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  7. The Lockean

    The Lockean 2nd Lieutant FULL MEMBER

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    So will that be Project 23000e as rumoured? Or be the JV with Brits this time?

    @PARIKRAMA

    I remember you posting about this topic earlier. Care to join in?
     
  8. zebra7

    zebra7 Captain FULL MEMBER

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    :biggthumpup: what are you upto ?
     
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  9. The Lockean

    The Lockean 2nd Lieutant FULL MEMBER

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    I told you - no off topic.

    Moving things .. are they not?
     
  10. The enlightened

    The enlightened Lieutenant FULL MEMBER

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    Was Mk-II scrubbed? Otherwise it is much ado about nothing. NLCA mk1 was rejected a loooong time ago. Hence the GE-414 MK-II. Which looks rather sexy af

    [​IMG]
     
  11. zebra7

    zebra7 Captain FULL MEMBER

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    No. Those who are making such assumptions should calculate the number of GE F404 IN20 and GE F414 IN6 engine order placed.
     
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  12. Sancho

    Sancho Lt. Colonel Technical Analyst

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    That's a claim, but it is not up to IN if they get catapults, so first they need US government approval. The lack of it, was the key issue why IAC 1 got a STOBAR design in the first place.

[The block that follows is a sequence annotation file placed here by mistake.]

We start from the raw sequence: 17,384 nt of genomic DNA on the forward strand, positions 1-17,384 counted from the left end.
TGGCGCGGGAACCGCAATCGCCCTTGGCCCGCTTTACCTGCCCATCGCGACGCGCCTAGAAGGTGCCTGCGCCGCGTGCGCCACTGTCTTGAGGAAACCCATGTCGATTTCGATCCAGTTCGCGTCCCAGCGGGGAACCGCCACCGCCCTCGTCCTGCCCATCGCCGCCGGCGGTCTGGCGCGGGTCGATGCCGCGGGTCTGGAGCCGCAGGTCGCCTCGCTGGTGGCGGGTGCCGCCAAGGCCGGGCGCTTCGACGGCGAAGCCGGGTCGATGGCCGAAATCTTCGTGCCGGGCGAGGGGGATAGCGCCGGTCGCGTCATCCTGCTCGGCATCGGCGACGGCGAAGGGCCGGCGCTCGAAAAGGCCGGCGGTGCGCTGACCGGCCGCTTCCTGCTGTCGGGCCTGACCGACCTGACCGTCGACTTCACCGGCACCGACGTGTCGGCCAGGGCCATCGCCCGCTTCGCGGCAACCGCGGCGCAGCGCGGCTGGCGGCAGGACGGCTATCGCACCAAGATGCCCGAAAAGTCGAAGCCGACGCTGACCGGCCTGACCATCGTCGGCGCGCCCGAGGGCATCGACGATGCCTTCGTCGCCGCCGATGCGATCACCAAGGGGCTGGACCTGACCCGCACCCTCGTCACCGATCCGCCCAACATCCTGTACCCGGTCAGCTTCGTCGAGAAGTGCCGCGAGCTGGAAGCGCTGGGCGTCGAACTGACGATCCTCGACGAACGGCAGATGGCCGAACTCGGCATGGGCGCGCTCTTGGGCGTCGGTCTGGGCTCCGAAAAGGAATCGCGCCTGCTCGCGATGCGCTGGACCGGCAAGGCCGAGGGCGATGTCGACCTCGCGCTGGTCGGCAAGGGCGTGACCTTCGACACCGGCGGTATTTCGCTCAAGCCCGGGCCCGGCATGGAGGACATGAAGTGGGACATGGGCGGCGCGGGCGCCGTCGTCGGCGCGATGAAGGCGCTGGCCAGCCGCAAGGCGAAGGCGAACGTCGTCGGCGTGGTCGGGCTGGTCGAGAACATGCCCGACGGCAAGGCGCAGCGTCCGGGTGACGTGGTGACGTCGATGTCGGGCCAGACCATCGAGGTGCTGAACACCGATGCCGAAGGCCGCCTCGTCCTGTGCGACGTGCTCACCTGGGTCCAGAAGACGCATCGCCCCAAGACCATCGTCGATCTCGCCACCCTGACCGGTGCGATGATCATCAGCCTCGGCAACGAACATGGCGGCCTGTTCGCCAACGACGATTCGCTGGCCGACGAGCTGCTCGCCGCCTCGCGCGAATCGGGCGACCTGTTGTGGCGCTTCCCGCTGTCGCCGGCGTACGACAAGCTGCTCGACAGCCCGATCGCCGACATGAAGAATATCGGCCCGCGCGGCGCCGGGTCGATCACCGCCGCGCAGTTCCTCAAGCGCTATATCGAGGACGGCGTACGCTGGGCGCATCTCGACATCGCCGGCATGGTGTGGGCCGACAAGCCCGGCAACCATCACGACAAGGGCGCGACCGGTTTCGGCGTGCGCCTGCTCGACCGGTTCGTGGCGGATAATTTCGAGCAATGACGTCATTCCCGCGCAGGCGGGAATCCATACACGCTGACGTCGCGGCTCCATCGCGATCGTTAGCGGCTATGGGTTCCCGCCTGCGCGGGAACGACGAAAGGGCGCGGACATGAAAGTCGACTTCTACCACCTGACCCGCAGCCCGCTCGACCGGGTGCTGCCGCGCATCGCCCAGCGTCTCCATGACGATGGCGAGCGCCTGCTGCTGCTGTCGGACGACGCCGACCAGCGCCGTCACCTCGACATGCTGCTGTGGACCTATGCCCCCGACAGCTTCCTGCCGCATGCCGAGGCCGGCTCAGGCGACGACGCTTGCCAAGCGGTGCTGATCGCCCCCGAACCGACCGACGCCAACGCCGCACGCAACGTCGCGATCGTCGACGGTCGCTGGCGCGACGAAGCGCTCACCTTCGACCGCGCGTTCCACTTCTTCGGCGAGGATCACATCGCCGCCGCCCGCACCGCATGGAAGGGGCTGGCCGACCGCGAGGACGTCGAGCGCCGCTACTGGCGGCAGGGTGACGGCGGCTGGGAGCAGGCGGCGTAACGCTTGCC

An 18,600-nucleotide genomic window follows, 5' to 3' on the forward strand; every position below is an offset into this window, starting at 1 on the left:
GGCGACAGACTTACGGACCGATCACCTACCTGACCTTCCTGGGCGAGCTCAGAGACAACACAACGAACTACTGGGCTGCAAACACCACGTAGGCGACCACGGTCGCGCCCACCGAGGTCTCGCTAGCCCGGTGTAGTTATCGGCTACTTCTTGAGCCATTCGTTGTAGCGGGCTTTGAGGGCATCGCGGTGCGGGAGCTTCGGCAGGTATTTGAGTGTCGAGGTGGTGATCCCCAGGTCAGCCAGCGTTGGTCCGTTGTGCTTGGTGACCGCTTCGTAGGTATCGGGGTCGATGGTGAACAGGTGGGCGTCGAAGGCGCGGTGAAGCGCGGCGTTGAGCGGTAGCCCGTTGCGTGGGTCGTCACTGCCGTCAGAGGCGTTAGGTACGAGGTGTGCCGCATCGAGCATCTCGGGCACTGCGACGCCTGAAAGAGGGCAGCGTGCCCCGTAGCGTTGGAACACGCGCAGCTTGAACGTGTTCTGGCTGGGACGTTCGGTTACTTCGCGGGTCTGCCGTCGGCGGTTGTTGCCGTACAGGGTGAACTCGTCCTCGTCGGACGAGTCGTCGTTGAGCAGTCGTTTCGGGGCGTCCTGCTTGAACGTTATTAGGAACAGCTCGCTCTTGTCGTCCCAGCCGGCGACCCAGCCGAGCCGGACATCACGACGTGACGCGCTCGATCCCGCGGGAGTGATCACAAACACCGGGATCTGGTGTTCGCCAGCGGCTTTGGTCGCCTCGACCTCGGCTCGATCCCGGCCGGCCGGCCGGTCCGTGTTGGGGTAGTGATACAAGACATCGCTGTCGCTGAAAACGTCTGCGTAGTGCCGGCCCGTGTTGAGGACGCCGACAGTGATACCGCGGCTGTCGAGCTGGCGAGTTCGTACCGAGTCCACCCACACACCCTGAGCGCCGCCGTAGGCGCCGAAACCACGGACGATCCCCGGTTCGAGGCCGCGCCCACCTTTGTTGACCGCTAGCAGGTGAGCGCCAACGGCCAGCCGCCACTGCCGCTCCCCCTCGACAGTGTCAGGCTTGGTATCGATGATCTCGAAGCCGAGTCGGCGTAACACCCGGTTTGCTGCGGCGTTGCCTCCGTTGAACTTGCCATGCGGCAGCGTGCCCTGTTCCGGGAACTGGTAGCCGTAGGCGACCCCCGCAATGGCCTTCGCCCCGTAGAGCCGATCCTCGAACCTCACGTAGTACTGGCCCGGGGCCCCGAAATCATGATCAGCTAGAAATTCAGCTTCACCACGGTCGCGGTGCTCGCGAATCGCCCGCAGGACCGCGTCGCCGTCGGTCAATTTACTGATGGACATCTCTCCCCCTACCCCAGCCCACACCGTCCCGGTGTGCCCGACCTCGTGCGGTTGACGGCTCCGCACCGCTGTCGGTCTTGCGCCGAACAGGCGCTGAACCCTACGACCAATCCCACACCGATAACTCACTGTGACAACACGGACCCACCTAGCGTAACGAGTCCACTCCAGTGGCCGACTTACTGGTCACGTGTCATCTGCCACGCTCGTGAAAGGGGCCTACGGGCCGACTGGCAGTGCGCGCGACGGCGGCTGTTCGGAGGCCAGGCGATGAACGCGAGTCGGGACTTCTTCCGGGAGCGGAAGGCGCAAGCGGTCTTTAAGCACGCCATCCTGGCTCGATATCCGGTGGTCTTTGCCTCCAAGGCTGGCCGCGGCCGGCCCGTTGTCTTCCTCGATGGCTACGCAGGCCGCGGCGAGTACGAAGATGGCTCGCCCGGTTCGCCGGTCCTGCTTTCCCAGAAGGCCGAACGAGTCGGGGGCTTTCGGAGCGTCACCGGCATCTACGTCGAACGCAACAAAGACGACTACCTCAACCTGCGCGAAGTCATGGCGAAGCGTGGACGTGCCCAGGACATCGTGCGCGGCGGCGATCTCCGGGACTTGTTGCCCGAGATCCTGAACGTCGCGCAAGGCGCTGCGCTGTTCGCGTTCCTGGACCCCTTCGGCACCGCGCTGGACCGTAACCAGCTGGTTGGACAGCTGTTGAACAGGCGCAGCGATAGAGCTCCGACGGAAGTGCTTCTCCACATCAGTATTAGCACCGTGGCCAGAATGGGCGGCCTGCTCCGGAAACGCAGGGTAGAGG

There is also nothing bad about that design, as long as you plan properly with a carrier in the right size, capable aircrafts and refuelling after take off.
     
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  13. vstol jockey

    vstol jockey Colonel MILITARY STRATEGIST

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    I will discuss in detail all the issues which resulted in IN rejecting N-LCA. members need to know some points about N-LCA.
     
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  14. Sancho

    Sancho Lt. Colonel Technical Analyst

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    No, but sadly ADA keeps insisting in designing the NLCA MK 2, which is a waste of time and money, that could be used in other areas of the LCA project. But sadly the lobbying keeps getting public reactions, which makes the topic come up again and again.
     
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  15. Sancho

    Sancho Lt. Colonel Technical Analyst

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    Hehe, first talk about about catapults and now shift to NLCA?
    Discussion is welcomed, unnecessary claims should be avoided.